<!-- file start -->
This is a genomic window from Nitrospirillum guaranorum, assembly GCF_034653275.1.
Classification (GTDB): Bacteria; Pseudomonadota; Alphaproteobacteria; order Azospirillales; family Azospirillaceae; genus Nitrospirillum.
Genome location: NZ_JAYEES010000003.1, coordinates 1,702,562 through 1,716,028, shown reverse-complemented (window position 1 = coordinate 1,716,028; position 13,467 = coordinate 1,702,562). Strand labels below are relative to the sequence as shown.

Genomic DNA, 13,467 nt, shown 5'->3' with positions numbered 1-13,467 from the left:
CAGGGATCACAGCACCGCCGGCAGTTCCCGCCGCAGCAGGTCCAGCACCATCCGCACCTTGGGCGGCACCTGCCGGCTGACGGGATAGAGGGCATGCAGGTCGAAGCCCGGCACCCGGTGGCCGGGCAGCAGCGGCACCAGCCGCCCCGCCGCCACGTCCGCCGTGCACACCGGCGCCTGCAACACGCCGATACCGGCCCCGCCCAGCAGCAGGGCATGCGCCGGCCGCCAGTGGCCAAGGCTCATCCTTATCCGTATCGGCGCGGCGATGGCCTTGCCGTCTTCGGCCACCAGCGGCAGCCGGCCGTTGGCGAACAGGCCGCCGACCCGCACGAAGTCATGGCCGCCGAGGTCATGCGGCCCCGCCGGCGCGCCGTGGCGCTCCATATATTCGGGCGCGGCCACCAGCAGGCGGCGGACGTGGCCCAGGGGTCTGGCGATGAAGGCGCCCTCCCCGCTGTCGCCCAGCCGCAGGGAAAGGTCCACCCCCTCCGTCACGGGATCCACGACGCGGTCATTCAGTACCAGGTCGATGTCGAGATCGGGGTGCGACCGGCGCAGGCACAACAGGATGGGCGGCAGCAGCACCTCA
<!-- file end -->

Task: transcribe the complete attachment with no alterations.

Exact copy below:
This is a genomic window from Nitrospirillum guaranorum, assembly GCF_034653275.1.
Classification (GTDB): Bacteria; Pseudomonadota; Alphaproteobacteria; order Azospirillales; family Azospirillaceae; genus Nitrospirillum.
Genome location: NZ_JAYEES010000003.1, coordinates 1,702,562 through 1,716,028, shown reverse-complemented (window position 1 = coordinate 1,716,028; position 13,467 = coordinate 1,702,562). Strand labels below are relative to the sequence as shown.

Genomic DNA, 13,467 nt, shown 5'->3' with positions numbered 1-13,467 from the left:
CAGGGATCACAGCACCGCCGGCAGTTCCCGCCGCAGCAGGTCCAGCACCATCCGCACCTTGGGCGGCACCTGCCGGCTGACGGGATAGAGGGCATGCAGGTCGAAGCCCGGCACCCGGTGGCCGGGCAGCAGCGGCACCAGCCGCCCCGCCGCCACGTCCGCCGTGCACACCGGCGCCTGCAACACGCCGATACCGGCCCCGCCCAGCAGCAGGGCATGCGCCGGCCGCCAGTGGCCAAGGCTCATCCTTATCCGTATCGGCGCGGCGATGGCCTTGCCGTCTTCGGCCACCAGCGGCAGCCGGCCGTTGGCGAACAGGCCGCCGACCCGCACGAAGTCATGGCCGCCGAGGTCATGCGGCCCCGCCGGCGCGCCGTGGCGCTCCATATATTCGGGCGCGGCCACCAGCAGGCGGCGGACGTGGCCCAGGGGTCTGGCGATGAAGGCGCCCTCCCCGCTGTCGCCCAGCCGCAGGGAAAGGTCCACCCCCTCCGTCACGGGATCCACGACGCGGTCATTCAGTACCAGGTCGATGTCGAGATCGGGGTGCGACCGGCGCAGGCACAACAGGATGGGCGGCAGCAGCACCTCA